I did leave the show somewhat dissatisfied and I’ve tried to figure out why. The show starts with Magic going to the doctor to presumably find out he has HIV. That was in 90-91. Then the show goes to 1979 and never mentions it again. Why did it start there? It made the entire show feel like a dramatic bomb would drop at any moment, but it never does. Magic definitely gets around in the show, but that’s a dour note to start the show, that isn’t going to deal with it. It’s essentially sitting an elephant in the room. Also, Winning Time treats women very poorly, which I assume is to be period accurate, but when one time someone is called out for being horrible, he says, “That’s enough!” and seems like he’s about to learn a lesson. Well, the next time you see him, he uncomfortably forces himself on the woman he was called out about. There is no recourse. No lesson. No follow-up. In a show that is happy to take liberties with characters, why not take a few more liberties to make things less awkward? It’s a weird choice. So while I love the premise of the show and I found most of it quite enjoyable, the show is quite surface level, except when it isn’t, and then it feels a little incomplete. In the end, the show is worth watching for the Larry Bird portrayal if nothing else. Which, even if it is completely made up, is perfection.
I love animation, but I don’t particularly enjoy when a live-action show takes a detour into animated territory. The characters just don’t feel like themselves, and it’s hard to take seriously what happens in the animated world as canon. That’s definitely true for this Diabolical spin-off. Though to be fair, most episodes have nothing to do with the main The Boys cast, anyway. Which begs the question: why is this even set in the same universe? Amazon could have just called it a separate superhero anthology series similar to Netflix’s Love Death + Robots, and I would have been more onboard with the idea. The only thing that really ties it to The Boys is the fact that most episodes are about people getting their hands on some Compound V… to disastrous results. But I thought Compound V only worked on children over a long period of time? These cartoon episodes really confuse what the main show has tried to show us.
Taken as a cartoon, though, some of these episodes are pretty fun. I liked the Baby’s Day Out episode that was done in a more traditional animation style and featured zero dialogue. And the episode about a girl discovering that her power is to make poop come to life is certainly amusing. But, again, neither of these felt like they had anything to do with The Boys and would have worked better as their own random creations. Only two episodes play into The Boys storyline, but the first one models the characters after their comic book counterparts, so it means nothing to people like me who’ve only seen the live-action show. The second such episode feels more grounded, mainly because the characters look and sound how we would know them. That episode was about Homelander’s first (unsuccessful) rescue mission and further highlights how awful he is, but… we already knew that. Can we just get to Season 3 already?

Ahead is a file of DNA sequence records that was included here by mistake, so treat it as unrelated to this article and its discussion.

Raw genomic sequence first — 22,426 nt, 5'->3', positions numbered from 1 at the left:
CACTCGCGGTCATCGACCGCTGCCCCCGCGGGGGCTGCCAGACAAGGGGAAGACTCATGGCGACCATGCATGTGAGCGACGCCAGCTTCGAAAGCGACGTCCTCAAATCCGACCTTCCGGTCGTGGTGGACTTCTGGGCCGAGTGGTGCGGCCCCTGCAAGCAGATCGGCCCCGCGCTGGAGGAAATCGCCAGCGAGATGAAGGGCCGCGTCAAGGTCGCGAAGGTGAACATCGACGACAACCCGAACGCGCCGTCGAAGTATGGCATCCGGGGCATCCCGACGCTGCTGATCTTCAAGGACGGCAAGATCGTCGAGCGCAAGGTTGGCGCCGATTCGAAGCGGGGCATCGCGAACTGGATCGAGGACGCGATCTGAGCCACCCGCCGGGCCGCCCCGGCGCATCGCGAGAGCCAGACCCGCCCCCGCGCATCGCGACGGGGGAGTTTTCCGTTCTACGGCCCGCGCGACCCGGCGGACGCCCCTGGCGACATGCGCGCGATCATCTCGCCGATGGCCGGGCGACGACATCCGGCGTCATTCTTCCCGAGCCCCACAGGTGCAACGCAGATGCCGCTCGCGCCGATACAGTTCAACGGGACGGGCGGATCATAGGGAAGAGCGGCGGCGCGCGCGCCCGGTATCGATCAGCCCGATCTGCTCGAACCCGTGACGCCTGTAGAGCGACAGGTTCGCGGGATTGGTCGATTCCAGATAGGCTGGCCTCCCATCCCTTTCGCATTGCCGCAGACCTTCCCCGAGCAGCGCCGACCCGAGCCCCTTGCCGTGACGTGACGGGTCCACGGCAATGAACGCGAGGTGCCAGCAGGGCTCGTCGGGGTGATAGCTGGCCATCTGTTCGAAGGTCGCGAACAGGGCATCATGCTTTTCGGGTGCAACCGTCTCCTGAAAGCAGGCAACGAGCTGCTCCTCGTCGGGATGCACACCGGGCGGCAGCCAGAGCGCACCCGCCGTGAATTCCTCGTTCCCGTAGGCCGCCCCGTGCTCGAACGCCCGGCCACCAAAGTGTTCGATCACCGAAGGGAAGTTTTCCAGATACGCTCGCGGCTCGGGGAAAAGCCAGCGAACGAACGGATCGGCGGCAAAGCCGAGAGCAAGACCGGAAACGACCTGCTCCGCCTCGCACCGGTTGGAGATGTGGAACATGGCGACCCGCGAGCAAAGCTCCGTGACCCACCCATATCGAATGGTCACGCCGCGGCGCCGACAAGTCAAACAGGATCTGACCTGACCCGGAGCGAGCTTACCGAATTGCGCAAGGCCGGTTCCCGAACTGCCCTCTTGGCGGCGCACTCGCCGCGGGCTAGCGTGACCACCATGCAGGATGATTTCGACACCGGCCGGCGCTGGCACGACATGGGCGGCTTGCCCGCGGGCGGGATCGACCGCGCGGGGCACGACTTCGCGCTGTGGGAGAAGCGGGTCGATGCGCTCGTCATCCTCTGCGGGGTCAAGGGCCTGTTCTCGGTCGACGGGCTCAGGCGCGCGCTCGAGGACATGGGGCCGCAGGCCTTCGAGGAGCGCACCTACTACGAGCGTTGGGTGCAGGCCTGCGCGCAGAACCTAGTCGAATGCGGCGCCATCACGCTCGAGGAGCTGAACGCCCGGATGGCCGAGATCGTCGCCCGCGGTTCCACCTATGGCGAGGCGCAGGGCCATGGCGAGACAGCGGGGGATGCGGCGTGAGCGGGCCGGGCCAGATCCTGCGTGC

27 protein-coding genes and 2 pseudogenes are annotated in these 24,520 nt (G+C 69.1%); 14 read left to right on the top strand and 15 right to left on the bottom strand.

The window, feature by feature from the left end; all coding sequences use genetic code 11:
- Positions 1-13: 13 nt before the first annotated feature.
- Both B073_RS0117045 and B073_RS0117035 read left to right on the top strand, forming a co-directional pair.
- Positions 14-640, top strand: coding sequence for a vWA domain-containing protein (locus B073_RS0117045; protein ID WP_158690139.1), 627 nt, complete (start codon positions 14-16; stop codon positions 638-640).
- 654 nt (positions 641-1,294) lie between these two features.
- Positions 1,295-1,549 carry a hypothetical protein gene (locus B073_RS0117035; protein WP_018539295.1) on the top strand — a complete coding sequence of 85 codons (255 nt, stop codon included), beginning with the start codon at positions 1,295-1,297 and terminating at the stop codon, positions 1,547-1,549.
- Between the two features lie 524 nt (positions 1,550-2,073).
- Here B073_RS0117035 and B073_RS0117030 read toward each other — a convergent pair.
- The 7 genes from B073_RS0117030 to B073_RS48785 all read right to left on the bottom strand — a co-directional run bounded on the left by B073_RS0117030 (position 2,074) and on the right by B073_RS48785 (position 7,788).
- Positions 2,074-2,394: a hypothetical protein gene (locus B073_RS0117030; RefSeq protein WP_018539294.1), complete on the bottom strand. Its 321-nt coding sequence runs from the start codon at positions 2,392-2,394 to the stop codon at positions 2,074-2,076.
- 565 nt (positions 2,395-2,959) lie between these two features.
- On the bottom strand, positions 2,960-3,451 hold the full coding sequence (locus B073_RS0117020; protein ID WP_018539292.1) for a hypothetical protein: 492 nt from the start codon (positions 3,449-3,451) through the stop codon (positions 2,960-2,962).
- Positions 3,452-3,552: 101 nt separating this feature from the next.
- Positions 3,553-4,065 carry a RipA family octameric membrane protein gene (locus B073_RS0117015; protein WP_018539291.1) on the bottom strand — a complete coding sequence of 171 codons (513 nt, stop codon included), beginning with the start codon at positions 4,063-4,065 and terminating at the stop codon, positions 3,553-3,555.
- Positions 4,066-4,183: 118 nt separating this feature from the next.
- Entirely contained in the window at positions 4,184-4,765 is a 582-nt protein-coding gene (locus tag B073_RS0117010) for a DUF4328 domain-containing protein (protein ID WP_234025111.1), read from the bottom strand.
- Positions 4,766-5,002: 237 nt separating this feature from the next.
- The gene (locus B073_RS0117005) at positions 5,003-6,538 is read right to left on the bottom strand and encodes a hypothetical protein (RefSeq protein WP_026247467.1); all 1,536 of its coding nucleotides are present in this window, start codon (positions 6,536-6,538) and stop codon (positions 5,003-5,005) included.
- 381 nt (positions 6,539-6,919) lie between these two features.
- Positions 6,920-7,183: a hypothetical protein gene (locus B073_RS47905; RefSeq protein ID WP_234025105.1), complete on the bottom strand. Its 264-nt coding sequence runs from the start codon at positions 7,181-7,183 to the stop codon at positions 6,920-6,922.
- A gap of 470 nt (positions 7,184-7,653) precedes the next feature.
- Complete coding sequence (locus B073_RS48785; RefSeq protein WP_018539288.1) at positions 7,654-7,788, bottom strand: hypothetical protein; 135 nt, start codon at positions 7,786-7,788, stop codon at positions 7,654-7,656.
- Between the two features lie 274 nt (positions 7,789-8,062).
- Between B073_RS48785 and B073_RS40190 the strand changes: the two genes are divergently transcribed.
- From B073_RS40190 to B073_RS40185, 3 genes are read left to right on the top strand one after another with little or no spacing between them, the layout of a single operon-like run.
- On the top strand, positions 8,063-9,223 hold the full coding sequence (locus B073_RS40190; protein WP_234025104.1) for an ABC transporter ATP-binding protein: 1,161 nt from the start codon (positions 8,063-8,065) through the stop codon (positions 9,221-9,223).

The first season of Ted Lasso was gonna be a hard act to follow. Not only did it come out at a time when some positivity was sorely needed, but the overall theme of people warming up to Ted was just fun to watch unfold. So where does a second season go, when everyone likes Ted now? Well… it goes nowhere, apparently. The first several episodes of Season 2 felt very meandering, like there was no end goal in sight. Sure, there’s nothing wrong with enjoying a show that’s more bite-sized and laidback, but the stakes are sooooo low. Even the most saccharine content needs some conflict. To be fair to Ted Lasso, things do pick up about halfway through when we start to see Ted’s anxiety and Nate’s selfishness manifest themselves. I don’t have a problem with either of these developments, but I also don’t feel like they were foreshadowed very well and kind of come out of nowhere.